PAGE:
A little (election) manifesto for Facebook

When an issue starts to surface at literary festivals, you can tell that it’s gone middle-class mainstream. Over the weekend, TV celebrity Stephen Fry recommended that Facebook be classified ‘as a publisher’ in order to tackle ‘fake’ news and online abuse.

With an election on in the UK right now, Facebook is the weapon of choice for political parties wanting to spring surprises. The network is being credited with almost magical powers of persuasion and manipulation – largely because few people understand how it works. I live in a marginal constituency in London and printed political nonsense comes through our letterbox every day; I’ve no need to look at Facebook to see people fiddling with the truth.

So how should worry about Facebook be usefully focussed? In a public exchange with Facebook’s Adam Mosseri recently I urged Facebook to think much wider and to worry about helping to rebuild faith in truth in societies where that trust has begun to break down. Unsurprisingly, someone researching platforms asked me what on earth I meant. What follows is based on my reply.

When I talked about a ‘reconstruction effort in civil society’, I was compressing too much into a short phrase. Many journalists were thinking very narrowly about fake news, factchecking and misinformation. That is to say that the concerns about it are perfectly real (as are the solutions which are being tried out and multiplying), but the issue goes wider.

We need to take into account the underlying conditions which are helping misinformation flourish and infect what I would call the quality of public reason. There seem to be three things at work underneath:

  • The ease with which the origins and sources of information can now be disguised. Deception of this sort of course existed before digital technology, but the ability to capture, manipulate, copy and distribute information makes deliberate fakery frictionless and cheap to do and is hard to spot. Macedonian teenagers inventing stories can now be debunked almost as fast as they can create such nonsense, but subtle distortions like this or this are very much harder to spot or disrupt.
  • External threats to accurate reporting represented by malign state actors which can operate at a scale the ‘alt’ right or left can only dream of.
  • Basic differences about how we tell and recognise the truth. Truth changed in the 17th century: it stopped being handed down by kings or priests and became something which could be ascertained by discovery and debate about evidence. Whatever the debate, stable societies agreed on how truth was reached and acknowledged. There have been many assaults on this and it does not apply to totalitarian societies. Even when they stop being totalitarian, the absence of consensus about truth leaves a terrible legacy. Fissures is any society which appear between different versions of truth and how to establish it are extremely dangerous because they are so hard to close.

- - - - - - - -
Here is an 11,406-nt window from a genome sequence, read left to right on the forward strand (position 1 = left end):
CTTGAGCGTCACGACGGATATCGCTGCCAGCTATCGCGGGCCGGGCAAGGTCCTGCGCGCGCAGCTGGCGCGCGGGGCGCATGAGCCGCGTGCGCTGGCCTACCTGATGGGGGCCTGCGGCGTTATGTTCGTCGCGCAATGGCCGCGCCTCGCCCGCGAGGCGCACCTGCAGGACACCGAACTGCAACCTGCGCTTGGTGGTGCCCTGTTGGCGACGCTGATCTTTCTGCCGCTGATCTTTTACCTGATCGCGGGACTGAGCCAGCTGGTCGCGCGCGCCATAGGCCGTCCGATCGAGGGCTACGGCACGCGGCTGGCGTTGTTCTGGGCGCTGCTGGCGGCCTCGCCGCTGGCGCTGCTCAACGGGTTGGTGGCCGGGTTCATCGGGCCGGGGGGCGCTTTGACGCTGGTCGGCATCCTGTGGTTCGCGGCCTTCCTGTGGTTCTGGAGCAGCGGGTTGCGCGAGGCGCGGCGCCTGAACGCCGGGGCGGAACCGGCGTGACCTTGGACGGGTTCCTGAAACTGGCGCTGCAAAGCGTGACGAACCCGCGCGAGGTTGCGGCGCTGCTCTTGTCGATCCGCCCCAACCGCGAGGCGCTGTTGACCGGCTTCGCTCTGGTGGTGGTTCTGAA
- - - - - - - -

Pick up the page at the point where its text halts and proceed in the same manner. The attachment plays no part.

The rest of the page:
So what might platforms like Facebook, not to mention Twitter and Google, do?

  1. Get real. Facebook has created the world’s most powerful advertising machine on the back of a network which promises to give people the social information they want. The servicing of individual need is much more important than any public, community or communal interest. They happen to have done this at a time when – to a degree which is still astonishing political elites – large sections of the electorates in the developed world have begun to act on their belief that their governing class is stagnant and corrupt. Facebook has begun to wrestle with dilemmas about truth, privacy, editing and disclosure which have kept lawyers, NGOs and editors awake for more than two centuries. Getting real involves Facebook acknowledging, frequently and everywhere, that they have power and responsibility in questions of law, defamation, free speech and suchlike. They’ve dipped their toe in this maelstrom, but they still have a way to go.
  2. This is not the same as Facebook being ready to be ‘classed as a publisher’. That is a misleading issue because it will end up in endless and expensive lawyers’ wrangles about whether a platform actually ‘publishes’ anything. But platforms are now part of what a wise man (Jack Balkin of Yale) called ‘the infrastructure of free speech’. As such, Facebook, Twitter and Google have civic and democratic responsibilities. Such as….
  3. Transparency. Facebook still doesn’t seem to realise that demystifying what they do and allow-or-block in political communication by talking about it more openly will be to their advantage. A lot of the fear, as Martin Moore noted, is down to opacity. Quite apart from any other advantage, greater disclosure may reduce the lazy journalistic trope that anything any political candidate does with Facebook is covert manipulation of voters amounting to witchcraft. Better transparency will also help to stall efforts to pass unduly restrictive laws. If any social network is going to detect, warn or stop when dodgy information is about, then it will have to be open in defining their terms. What we know so, leaked out of Facebook, is here.
  4. Using engineering wizardry to spot deceit. If one of Facebook’s top geeks used to run America’s defence research agency, they can surely do better at detecting stopping stuff which is intended to deceive.

If I’m honest, the development I’d most like to see is politicians taking an interest in these issues. I’m amazed that so few of them do.




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